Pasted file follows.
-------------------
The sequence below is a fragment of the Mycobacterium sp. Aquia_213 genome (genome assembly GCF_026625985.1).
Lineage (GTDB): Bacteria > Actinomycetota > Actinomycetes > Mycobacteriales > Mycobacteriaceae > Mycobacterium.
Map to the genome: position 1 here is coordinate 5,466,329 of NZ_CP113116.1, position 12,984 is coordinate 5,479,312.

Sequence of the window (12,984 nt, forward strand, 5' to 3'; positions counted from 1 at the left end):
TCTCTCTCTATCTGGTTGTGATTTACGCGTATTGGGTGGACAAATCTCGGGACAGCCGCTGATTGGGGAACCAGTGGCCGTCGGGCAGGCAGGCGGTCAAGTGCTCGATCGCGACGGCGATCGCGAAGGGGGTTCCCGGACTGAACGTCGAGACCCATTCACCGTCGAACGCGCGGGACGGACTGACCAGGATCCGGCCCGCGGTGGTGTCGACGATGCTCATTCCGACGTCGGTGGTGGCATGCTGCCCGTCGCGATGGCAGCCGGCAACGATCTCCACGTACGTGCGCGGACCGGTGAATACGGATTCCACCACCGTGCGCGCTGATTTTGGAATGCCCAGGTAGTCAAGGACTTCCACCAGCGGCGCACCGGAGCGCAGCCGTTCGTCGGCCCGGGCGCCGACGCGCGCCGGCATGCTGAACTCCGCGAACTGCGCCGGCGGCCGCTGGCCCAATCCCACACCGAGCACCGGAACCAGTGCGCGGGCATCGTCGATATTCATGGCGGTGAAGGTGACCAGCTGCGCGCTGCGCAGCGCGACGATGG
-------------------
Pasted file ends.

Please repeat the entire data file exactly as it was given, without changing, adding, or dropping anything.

The sequence below is a fragment of the Mycobacterium sp. Aquia_213 genome (genome assembly GCF_026625985.1).
Lineage (GTDB): Bacteria > Actinomycetota > Actinomycetes > Mycobacteriales > Mycobacteriaceae > Mycobacterium.
Map to the genome: position 1 here is coordinate 5,466,329 of NZ_CP113116.1, position 12,984 is coordinate 5,479,312.

Sequence of the window (12,984 nt, forward strand, 5' to 3'; positions counted from 1 at the left end):
TCTCTCTCTATCTGGTTGTGATTTACGCGTATTGGGTGGACAAATCTCGGGACAGCCGCTGATTGGGGAACCAGTGGCCGTCGGGCAGGCAGGCGGTCAAGTGCTCGATCGCGACGGCGATCGCGAAGGGGGTTCCCGGACTGAACGTCGAGACCCATTCACCGTCGAACGCGCGGGACGGACTGACCAGGATCCGGCCCGCGGTGGTGTCGACGATGCTCATTCCGACGTCGGTGGTGGCATGCTGCCCGTCGCGATGGCAGCCGGCAACGATCTCCACGTACGTGCGCGGACCGGTGAATACGGATTCCACCACCGTGCGCGCTGATTTTGGAATGCCCAGGTAGTCAAGGACTTCCACCAGCGGCGCACCGGAGCGCAGCCGTTCGTCGGCCCGGGCGCCGACGCGCGCCGGCATGCTGAACTCCGCGAACTGCGCCGGCGGCCGCTGGCCCAATCCCACACCGAGCACCGGAACCAGTGCGCGGGCATCGTCGATATTCATGGCGGTGAAGGTGACCAGCTGCGCGCTGCGCAGCGCGACGATGG